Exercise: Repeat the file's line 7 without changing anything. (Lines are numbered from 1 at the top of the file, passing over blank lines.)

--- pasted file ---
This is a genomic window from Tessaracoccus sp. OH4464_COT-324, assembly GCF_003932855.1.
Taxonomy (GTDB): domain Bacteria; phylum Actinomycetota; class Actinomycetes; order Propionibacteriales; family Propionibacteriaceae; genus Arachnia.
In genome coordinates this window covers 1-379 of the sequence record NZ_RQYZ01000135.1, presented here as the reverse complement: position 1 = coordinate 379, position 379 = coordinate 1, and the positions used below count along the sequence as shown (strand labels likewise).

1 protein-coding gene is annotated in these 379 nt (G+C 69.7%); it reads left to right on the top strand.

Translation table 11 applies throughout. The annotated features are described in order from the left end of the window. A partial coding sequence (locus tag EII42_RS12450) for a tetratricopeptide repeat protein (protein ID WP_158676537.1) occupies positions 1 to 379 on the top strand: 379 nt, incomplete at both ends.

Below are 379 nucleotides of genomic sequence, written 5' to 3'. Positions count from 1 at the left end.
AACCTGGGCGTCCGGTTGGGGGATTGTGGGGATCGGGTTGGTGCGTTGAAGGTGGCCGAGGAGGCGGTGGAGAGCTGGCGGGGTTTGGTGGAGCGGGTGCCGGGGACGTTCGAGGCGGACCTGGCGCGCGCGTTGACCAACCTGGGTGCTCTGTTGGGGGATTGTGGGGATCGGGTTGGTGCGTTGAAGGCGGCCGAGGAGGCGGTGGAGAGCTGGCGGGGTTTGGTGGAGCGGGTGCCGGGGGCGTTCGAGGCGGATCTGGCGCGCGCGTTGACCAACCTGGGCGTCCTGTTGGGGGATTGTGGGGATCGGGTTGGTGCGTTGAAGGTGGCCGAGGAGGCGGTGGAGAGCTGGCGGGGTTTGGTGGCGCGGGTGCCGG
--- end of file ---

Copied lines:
AACCTGGGCGTCCGGTTGGGGGATTGTGGGGATCGGGTTGGTGCGTTGAAGGTGGCCGAGGAGGCGGTGGAGAGCTGGCGGGGTTTGGTGGAGCGGGTGCCGGGGACGTTCGAGGCGGACCTGGCGCGCGCGTTGACCAACCTGGGTGCTCTGTTGGGGGATTGTGGGGATCGGGTTGGTGCGTTGAAGGCGGCCGAGGAGGCGGTGGAGAGCTGGCGGGGTTTGGTGGAGCGGGTGCCGGGGGCGTTCGAGGCGGATCTGGCGCGCGCGTTGACCAACCTGGGCGTCCTGTTGGGGGATTGTGGGGATCGGGTTGGTGCGTTGAAGGTGGCCGAGGAGGCGGTGGAGAGCTGGCGGGGTTTGGTGGCGCGGGTGCCGG